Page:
Embodiments may move the mouse table, 92 in one or more motions in place of the motions described.

It is desirable in some embodiment, to be able to slide the traveler 97 along the gantry beam by hand in order to position the tattoo head 96 relative to the tail 98.

Motion 201 may be accomplished via stepper or servo motors and a belt, cable or chain, or by the use of driven screw, or a capstan or by hydraulics, or by other means, known in the art. Motion 99 may be accomplished by a solenoid, motor, or hydraulics, or other means, known in the art.

Both control of the operation of the machine of FIG. 8 and the verification of correctly marked codes may be performed by the use of a single video camera, not shown in this Figure. Such use of a single camera for both purposes is claimed as an embodiment.

An alternative embodiment to traditionally tattooing is to damage, abrade or puncture the skin on the rodent tail either before after applying ink. Such action may be caused by an automatically controlee needle or knife, or a laser. In one embodiment the ink is applied manually, in bulk, either before or after damaging, abrading or puncturing the skin in the pattern to be marked on the tail.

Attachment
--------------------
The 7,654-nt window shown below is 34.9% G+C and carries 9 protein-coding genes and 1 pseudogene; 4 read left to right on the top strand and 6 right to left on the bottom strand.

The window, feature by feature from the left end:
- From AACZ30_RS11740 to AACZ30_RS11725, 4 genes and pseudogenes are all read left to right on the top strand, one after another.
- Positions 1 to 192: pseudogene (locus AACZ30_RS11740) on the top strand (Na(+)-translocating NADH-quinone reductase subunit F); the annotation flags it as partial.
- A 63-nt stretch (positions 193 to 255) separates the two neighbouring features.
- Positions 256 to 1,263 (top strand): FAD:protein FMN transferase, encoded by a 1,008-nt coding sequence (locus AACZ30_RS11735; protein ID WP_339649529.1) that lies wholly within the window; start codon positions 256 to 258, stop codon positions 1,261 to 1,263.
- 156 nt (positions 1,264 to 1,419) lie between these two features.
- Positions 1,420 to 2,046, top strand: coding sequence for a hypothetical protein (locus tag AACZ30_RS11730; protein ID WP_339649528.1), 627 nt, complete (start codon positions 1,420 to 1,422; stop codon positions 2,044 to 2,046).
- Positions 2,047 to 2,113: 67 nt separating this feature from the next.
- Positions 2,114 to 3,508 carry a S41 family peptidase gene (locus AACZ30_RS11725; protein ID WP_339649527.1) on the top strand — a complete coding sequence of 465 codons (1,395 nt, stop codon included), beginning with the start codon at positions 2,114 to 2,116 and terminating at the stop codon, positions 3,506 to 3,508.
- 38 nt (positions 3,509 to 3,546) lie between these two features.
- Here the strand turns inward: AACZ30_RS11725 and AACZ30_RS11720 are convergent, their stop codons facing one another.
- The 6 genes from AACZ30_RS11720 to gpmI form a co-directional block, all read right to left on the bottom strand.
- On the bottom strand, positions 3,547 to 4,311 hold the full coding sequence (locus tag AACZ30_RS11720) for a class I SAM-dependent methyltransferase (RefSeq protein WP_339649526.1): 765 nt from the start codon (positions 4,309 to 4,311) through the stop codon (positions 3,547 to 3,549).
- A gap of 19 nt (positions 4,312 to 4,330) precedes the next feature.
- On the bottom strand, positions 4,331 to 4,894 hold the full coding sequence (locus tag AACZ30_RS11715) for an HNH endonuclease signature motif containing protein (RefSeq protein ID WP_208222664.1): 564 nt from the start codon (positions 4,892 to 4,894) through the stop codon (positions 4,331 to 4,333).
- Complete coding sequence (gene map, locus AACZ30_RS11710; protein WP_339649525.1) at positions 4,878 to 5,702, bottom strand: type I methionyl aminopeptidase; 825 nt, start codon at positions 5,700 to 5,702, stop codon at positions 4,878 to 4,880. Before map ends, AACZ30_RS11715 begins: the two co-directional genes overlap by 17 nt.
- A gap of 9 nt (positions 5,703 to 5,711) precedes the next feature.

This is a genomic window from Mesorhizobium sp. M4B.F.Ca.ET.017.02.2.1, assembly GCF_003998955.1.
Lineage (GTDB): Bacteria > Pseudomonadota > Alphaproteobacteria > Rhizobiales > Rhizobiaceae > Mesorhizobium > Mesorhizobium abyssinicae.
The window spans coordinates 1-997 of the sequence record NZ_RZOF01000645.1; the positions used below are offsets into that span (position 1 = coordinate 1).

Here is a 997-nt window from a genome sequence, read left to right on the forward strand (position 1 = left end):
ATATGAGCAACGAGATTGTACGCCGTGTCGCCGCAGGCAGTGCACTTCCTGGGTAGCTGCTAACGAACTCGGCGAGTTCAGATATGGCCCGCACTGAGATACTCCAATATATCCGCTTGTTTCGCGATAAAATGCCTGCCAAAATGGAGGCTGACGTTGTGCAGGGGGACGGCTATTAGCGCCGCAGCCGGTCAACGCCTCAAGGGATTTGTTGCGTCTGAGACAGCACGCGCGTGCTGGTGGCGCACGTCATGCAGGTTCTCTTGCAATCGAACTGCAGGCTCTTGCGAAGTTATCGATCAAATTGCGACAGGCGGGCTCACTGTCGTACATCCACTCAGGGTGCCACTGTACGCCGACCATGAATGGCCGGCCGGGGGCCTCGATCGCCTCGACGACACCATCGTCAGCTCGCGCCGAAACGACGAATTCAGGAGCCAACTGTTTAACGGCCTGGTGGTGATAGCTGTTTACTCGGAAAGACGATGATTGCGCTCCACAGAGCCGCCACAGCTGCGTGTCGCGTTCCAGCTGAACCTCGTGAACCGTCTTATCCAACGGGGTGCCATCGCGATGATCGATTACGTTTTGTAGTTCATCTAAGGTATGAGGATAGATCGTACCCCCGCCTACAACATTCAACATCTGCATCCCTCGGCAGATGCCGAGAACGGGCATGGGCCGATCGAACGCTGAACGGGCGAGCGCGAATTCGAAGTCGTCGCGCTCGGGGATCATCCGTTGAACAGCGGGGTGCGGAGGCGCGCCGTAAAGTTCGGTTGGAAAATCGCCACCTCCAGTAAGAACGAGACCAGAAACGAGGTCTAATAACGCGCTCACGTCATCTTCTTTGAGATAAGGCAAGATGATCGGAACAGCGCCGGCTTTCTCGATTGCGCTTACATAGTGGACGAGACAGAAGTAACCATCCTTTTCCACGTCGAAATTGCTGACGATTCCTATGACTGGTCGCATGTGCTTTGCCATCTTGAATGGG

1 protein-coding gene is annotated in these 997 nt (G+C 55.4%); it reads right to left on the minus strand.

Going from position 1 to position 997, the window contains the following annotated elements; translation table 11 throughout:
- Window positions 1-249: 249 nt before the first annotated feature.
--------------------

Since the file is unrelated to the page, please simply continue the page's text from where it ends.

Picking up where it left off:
An alternative embodiment to traditionally tattooing is using an ink jet printer print head to apply ink. The skin of the rodent tail may be damaged, abraded or punctured prior to applying the ink via the print head. One advantage of using an ink jet print head is the ability to easily use colored ink. Such an embodiment is specifically claimed. In one embodiment this color is used to identify a mouse within the scope of one cage. The color may be part of one of the code portions described herein, or may be an additional marking.

The human-readable code and its associated symbology, features and data table are claimed as embodiments independent of the machine-readable code.

The machine-readable code and its associated symbology, features and data table are claimed as embodiments independent of the human-readable code.